The film is sometimes diminished as Hitchock's contribution to the war propaganda machine (“We must get involved!”) but propaganda is hardly a pejorative term. Even as the characters exchange witty banter and the comic flourishes pile up, the film accumulates gravitas from a journalistic sense of immediacy. It shifts as events do, almost playing like a live-action report on the cusp of one of the most transformative events of the 20th century. In a sense, “You Are There” and the film still vividly conveys the import of those crucial days.
The film is presented in its original 1.37:1 aspect ratio. This 70+ year old film doesn't show much in the way of scratches or other damage. The 1080p transfer shows strong black-and-white contrast. The detail quality is perhaps not quite as sharp as Criterion's top-end high-def transfers, but it's still very solid, appropriately showcasing the special effects by the legendary William Cameron Menzies. A fine grain-structure is evident, but perhaps a bit softened by whatever boosting was required.
Like most Criterion releases today, this is a dual-format release. Two DVDs are included (one with the film, one with the extras) as well as a single Blu-ray. The DVDs have not been reviewed here.
The LPCM Mono track is clean and distortion-free with all dialogue clearly mixed. Alfred Newman's score may have sounded a bit more dynamic in theaters, but it's treated well enough here. Optional English subtitles support the English audio.
Criterion has included a solid array of extras.
Writer Mark Harris discusses “Hollywood Propaganda and World War II” (25 min.) in a new interview recorded by Criterion. He talks about how Hollywood embraced the idea of war propaganda more and more as the war progressed and discusses how “Foreign Correspondent” changed from its first days of development under producer Walter Wanger in 1936 to its eventual release in 1940. The film's last scene (a radio address) was tacked on at the last minute at the request of the studio and was scripted by Ben Hecht.
Criterion stalwart Craig Barron provides an analysis of the visual effects in the film (19 min.) which were supervised by William Cameron Menzies. This interview discusses the more obvious effects sequences (the airplane crash at the end) and some of the more subtle effects used in other sequences (matte paintings used to expand the sets). Very interesting material.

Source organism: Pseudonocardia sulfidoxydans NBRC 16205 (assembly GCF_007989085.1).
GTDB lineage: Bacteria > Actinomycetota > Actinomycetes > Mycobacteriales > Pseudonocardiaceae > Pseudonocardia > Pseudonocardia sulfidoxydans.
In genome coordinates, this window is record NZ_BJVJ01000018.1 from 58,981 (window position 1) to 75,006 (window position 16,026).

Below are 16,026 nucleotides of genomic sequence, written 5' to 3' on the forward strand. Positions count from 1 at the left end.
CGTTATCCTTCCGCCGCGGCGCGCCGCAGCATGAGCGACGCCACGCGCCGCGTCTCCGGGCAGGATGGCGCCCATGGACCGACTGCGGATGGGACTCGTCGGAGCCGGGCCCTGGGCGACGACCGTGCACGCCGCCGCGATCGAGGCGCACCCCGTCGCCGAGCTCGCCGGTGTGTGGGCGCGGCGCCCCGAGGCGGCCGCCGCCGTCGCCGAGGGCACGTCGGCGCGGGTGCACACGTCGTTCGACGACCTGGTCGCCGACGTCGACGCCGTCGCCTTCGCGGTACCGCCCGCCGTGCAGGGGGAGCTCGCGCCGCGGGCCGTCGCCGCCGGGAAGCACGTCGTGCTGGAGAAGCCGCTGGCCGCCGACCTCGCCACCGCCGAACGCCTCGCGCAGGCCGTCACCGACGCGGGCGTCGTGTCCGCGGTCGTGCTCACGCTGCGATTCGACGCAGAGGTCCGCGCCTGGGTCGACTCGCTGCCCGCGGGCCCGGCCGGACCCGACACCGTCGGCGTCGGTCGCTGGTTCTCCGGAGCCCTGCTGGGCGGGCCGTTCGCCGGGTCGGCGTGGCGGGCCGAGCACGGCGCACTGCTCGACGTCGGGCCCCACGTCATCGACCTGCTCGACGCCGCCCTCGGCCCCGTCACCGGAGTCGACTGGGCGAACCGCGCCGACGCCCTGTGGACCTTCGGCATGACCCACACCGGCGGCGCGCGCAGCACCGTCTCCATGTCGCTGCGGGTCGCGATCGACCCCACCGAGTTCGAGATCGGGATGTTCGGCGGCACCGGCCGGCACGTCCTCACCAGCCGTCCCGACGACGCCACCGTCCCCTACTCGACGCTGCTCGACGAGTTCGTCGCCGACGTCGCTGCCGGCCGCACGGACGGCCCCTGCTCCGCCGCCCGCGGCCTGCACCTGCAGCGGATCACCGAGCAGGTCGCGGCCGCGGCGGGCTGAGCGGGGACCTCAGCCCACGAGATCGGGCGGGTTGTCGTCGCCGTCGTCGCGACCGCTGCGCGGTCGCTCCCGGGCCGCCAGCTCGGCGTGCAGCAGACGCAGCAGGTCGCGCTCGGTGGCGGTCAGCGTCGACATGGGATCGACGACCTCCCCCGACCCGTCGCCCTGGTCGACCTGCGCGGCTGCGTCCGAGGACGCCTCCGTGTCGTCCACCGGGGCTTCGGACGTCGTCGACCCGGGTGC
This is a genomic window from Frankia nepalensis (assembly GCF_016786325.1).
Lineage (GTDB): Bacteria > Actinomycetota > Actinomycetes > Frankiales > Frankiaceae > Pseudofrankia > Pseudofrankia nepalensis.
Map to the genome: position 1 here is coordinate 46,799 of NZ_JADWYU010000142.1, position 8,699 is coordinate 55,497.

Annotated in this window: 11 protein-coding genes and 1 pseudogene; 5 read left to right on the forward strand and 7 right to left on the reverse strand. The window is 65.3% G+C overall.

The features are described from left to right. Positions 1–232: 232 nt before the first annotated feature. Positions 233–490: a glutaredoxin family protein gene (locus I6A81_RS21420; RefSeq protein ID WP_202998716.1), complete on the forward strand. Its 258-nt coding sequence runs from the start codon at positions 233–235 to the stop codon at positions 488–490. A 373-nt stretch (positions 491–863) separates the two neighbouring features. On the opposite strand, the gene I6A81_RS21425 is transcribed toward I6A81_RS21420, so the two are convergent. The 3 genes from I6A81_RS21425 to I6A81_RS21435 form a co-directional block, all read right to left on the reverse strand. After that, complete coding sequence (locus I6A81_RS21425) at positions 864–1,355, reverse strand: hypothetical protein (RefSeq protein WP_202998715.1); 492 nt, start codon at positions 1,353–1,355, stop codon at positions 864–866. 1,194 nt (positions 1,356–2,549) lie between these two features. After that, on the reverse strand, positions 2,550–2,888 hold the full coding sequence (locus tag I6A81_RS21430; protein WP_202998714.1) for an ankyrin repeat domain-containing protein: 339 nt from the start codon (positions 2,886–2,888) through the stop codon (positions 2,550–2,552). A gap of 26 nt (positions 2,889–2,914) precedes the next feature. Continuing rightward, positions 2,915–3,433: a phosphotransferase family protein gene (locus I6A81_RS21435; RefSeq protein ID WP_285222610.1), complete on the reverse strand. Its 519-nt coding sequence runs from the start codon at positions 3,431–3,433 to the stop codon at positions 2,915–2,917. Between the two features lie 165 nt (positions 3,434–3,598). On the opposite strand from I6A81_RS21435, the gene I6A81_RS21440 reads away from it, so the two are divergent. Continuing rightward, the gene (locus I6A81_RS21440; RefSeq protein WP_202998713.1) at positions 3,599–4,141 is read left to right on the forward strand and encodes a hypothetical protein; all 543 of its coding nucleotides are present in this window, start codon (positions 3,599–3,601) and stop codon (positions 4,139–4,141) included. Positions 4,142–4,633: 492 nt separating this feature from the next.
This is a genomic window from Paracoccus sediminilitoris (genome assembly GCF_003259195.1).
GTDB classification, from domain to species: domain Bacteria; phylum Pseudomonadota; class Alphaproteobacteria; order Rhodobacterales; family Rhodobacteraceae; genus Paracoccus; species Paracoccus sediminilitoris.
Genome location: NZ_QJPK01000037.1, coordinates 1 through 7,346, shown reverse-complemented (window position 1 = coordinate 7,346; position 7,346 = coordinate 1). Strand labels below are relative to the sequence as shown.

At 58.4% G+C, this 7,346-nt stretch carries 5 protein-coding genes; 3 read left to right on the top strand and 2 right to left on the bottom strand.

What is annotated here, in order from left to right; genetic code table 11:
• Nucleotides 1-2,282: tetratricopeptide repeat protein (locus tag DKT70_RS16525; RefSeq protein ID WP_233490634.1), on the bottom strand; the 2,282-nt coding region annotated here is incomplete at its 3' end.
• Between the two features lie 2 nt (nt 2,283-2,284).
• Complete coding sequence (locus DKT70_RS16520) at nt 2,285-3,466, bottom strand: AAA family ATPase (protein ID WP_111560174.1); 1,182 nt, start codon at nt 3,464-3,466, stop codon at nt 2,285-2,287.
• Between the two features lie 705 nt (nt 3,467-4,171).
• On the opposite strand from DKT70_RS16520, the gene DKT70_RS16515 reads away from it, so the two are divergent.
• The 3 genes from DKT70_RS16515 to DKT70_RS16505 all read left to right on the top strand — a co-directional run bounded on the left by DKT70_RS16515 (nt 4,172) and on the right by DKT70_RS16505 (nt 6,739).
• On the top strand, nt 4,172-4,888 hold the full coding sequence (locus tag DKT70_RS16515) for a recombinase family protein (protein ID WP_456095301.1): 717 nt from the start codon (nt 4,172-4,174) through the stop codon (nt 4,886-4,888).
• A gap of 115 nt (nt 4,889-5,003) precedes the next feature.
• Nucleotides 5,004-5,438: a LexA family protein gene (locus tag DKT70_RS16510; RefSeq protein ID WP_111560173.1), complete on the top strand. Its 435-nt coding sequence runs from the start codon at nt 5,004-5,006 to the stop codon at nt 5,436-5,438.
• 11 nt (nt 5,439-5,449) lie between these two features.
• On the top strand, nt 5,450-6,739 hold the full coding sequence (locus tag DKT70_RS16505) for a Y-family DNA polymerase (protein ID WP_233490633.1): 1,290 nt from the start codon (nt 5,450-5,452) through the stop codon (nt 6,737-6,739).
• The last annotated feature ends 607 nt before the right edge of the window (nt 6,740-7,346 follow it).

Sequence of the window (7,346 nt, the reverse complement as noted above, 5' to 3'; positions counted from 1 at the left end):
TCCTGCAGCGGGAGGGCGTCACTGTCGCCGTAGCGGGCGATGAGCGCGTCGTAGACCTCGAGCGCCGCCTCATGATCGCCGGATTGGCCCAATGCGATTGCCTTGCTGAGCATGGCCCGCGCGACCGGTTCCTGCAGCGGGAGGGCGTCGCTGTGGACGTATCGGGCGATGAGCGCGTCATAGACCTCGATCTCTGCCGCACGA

The disc also includes a 62-minute special in which Dick Cavett interviews Alfred Hitchcock. It originally aired on June 8, 1972 and features Hitchcock at his hammiest. I've only watched the first ten minutes, but look forward to the rest.
We also get an Audio Adaptation (25 min.) of “Foreign Correspondent” that played on the radio program “Academy Award Theater” on Jul 24, 1946.
“Have You Heard?” is a text and still feature that presents an article Hitchcock prepared for the Jul 13, 1942 issue of “Life” magazine to highlight the dangers of spreading irresponsible war rumors.
The collection wraps up with a Theatrical Trailer (2 min.)
The slim 16-page insert booklet includes an excellent essay by the excellent critic James Naremore.
1940 was a busy year for Alfred Hitchcock as he was just making the full-time move to America. “Rebecca” took down Best Picture that year (though Hitchcock lost Best Director to John Ford for “The Grapes of Wrath”), but “Foreign Correspondent” also netted a Best Pic nod as well as five other nominations. It was quite an Oscar field with “The Philadelphia Story” and “The Great Dictator” also in competition.
“Rebecca” may or may not be the better film, but “Foreign Correspondent” is much more quintessentially Hitchcockian. Criterion's high-def transfer is strong, and the extras are fairly copious as well. Recommended, of course.